The Security Council approved last night a resolution extending the mandate of the United Nations Disengagement Observer Force (UNDOF) on the Golan Heights for another six-month period. The vote was 12 to 0. China, Libya and Benin did not participate. The renewal of the mandate was postponed several times in the last two days as a result of a Syrian attempt to have the renewal resolution changed.
Syrian diplomats, backed by the Soviet Union, demanded that a sentence from a recent report by Secretary General Kurt Waldheim, which described the situation in the Mideast as “unstable” and noted the need for a diplomatic movement, be injected into the renewal resolution. Although conceding that the Syrian change was insignificant, Israel refused to accept any change from last May’s resolution to extend UNDOF in order to avoid creating a “precedent” and future Syrian attempts to inject political notes into resolutions that extend the mandate of the force.
The new UNDOF mandate expires May 31, 1977. Sources here indicated that the Syrians will not agree to extend the mandate automatically when it expires again.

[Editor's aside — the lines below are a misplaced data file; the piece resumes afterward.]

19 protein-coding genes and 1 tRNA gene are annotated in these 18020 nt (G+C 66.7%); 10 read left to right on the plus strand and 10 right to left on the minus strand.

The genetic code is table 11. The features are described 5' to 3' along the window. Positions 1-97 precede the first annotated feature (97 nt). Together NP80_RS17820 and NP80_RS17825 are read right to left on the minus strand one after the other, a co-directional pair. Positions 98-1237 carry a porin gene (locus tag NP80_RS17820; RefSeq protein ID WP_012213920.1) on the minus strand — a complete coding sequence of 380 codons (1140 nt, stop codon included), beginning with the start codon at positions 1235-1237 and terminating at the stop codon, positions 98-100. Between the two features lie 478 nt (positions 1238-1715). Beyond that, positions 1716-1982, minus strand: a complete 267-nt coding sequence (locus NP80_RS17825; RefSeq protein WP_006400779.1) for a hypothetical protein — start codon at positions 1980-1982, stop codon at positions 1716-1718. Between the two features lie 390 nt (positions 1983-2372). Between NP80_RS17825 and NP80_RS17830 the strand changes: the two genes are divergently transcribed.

Meanwhile, the General Assembly last night strongly condemned the collaboration of all states with the “racist regimes of South Africa.” The resolution specifically named Israel, the United States, Britain, France, West Germany and Japan. While the resolution was approved by a vote of 97-11 with 28 abstentions, a separate vote on the paragraph singling out the six countries was 69-25 with 39 abstentions.
The Archive of the Jewish Telegraphic Agency includes articles published from 1923 to 2008. Archive stories reflect the journalistic standards and practices of the time they were published.